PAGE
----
31 March 2020

    Anthea Kemp

    Tokenish Art

    A new art investment platform is using blockchain technology to make the art market more accessible.

    Blockchain technology – the backbone of the world’s cryptocurrencies – is revolutionising vast swathes of the global economy, and it’s no different for the art market.  A new art investment platform called Maecenas makes it possible to use blockchain and cryptocurrencies to start your own art investment platform by buying shares in paintings.

    But let’s back up. What is blockchain? One of the best definitions I have come across is from Hackernoon: 'Like DNA, which is a record of genetic transactions and mutations that spread as life expanded across the earth, blockchain too is a record of transactions, spreading across the internet as more people use cryptocurrencies”. Blockchain allows cryptocurrencies to be traded anonymously but is also useful for storing other kinds of transactional information. This is what makes it so useful to the art market.

    The secondary market – which is the name for the buying and selling of previously owned artworks – relies heavily on certificates of authenticity to validate works of art as the original. Often physical certificates, these are easy to forge, and fake certificates have in the past been used in massive fraudulent transactions associated with money laundering and other nefarious ends. Because blockchains are essentially transaction records, it is possible to use this technology to create tamper-proof digital “paper trails” for artworks.

    This changes how art buyers are parting with their money. In July 2018, an art collector and self-described “crypto geek” who uses the pseudonym Jet Chen spent close to $20 000 on a fraction of Andy Warhol’s 14 Small Electric Chairs (1980) in the world’s first blockchain art auction. This was Maecenas’s maiden voyage, before the platform allowed regular punters to sign up. 100 investors were invited to bid on fractions of a 31.5% share of the Warhol, a work that had failed to achieve its reserve price of $4 million on a Bonham’s contemporary art auction in 2016. Each of the new owners has their shares in the painting represented by tamper-proof digital certificates, or “asset tokens” stored on the blockchain of the cryptocurrency Ethereum. They will retain their shares even if the rest of the painting is sold at a later stage.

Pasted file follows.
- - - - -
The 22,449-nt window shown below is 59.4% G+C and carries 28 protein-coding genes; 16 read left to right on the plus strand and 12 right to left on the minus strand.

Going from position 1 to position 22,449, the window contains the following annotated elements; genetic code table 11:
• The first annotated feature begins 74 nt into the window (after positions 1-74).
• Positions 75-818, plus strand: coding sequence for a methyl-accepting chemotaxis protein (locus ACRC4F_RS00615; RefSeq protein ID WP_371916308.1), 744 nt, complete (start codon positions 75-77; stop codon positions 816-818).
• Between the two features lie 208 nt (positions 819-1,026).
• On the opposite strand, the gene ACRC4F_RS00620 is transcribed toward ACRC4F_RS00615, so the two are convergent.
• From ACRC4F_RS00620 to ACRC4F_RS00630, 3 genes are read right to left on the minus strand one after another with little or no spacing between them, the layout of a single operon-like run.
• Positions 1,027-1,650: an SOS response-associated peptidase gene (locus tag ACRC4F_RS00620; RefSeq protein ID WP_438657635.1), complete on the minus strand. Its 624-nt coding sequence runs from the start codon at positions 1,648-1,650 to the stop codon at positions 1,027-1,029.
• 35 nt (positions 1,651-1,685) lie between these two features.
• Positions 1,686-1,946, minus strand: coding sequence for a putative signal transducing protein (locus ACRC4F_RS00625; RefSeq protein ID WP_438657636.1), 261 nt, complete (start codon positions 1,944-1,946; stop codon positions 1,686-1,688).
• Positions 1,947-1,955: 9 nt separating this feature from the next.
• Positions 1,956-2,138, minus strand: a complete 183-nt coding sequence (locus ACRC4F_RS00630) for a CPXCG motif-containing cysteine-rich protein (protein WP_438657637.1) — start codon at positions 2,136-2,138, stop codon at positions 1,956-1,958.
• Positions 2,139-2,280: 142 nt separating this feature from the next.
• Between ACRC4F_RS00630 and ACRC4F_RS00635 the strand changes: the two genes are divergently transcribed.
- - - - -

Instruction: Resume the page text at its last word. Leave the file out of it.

The Warhol auction was a watershed moment for the art market. Although in this case access to the auction was exclusive, the model promises a more accessible art market down the line. Potential buyers who could never possibly afford to buy a whole work can benefit from value accrual in the secondary market by easily buying shares in a work relatively affordably. The minimum investment for platform users is USD 1000.

    Although the Warhol auction is old news in the world of blockchain and cryptocurrencies, it’s still radical for the art market. “Initially I couldn’t see how this was such a big deal for the artworld,” Chen said over email.  'How is art different from any other financial instrument? But the fact that this sale could happen with cryptocurrencies is significant,' he said. 'Now I own this part of real-world history and I paid for it with what a lot of people think is pretend money'.



    Anthea Kemp